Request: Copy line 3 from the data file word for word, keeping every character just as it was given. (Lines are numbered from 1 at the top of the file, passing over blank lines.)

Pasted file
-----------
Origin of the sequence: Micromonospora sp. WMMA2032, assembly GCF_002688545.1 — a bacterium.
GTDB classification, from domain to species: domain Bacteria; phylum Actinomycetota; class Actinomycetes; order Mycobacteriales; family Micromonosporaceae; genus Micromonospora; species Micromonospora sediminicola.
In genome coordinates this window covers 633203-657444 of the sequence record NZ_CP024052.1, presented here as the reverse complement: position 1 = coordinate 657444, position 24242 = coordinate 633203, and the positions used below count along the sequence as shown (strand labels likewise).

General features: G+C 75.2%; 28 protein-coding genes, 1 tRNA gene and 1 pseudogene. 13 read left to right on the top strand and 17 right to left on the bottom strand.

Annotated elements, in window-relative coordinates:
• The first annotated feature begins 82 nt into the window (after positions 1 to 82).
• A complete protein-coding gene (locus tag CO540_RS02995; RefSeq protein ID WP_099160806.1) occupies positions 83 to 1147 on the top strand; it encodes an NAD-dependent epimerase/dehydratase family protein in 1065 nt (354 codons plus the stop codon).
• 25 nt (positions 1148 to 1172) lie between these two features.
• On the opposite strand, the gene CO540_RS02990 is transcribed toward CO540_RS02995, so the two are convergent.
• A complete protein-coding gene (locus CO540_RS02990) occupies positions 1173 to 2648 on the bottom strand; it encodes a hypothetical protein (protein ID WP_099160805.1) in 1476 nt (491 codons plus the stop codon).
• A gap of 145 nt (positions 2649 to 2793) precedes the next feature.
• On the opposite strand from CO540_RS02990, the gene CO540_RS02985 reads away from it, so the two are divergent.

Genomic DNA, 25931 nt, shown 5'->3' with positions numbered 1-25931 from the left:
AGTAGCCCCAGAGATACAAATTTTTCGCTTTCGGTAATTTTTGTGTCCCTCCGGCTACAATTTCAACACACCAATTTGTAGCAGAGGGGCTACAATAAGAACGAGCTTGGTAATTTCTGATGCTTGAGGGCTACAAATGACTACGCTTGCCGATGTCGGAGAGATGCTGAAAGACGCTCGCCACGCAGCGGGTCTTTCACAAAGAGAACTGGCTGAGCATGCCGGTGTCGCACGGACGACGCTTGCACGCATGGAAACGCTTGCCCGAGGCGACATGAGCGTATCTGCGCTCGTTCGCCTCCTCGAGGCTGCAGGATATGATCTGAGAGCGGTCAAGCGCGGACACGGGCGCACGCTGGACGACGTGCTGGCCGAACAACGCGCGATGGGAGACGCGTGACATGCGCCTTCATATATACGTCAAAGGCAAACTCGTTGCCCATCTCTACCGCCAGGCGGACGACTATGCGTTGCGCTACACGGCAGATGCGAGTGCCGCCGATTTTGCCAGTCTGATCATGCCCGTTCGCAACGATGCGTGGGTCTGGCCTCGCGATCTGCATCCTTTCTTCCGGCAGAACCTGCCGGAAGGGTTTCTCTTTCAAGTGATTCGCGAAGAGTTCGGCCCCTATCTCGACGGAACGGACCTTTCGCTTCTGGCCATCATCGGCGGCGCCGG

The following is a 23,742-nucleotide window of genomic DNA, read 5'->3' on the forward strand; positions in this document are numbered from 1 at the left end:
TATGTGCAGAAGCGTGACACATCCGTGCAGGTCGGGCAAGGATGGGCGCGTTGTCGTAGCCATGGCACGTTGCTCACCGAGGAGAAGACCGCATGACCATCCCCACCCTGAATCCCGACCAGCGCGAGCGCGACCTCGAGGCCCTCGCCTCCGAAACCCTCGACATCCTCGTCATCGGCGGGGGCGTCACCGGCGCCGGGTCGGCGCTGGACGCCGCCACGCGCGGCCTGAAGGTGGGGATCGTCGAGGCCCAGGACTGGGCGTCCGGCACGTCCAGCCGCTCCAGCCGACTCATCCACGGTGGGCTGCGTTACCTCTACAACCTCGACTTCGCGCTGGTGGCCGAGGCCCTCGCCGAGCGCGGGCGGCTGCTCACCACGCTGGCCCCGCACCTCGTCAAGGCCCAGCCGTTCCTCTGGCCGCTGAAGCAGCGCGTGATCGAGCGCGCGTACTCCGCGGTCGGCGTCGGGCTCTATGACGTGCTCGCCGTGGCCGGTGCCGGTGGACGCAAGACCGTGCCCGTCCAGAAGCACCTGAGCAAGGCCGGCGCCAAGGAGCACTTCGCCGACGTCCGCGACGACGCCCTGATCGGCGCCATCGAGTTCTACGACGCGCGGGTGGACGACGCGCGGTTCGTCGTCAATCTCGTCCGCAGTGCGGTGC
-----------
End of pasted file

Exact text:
In genome coordinates this window covers 633203-657444 of the sequence record NZ_CP024052.1, presented here as the reverse complement: position 1 = coordinate 657444, position 24242 = coordinate 633203, and the positions used below count along the sequence as shown (strand labels likewise).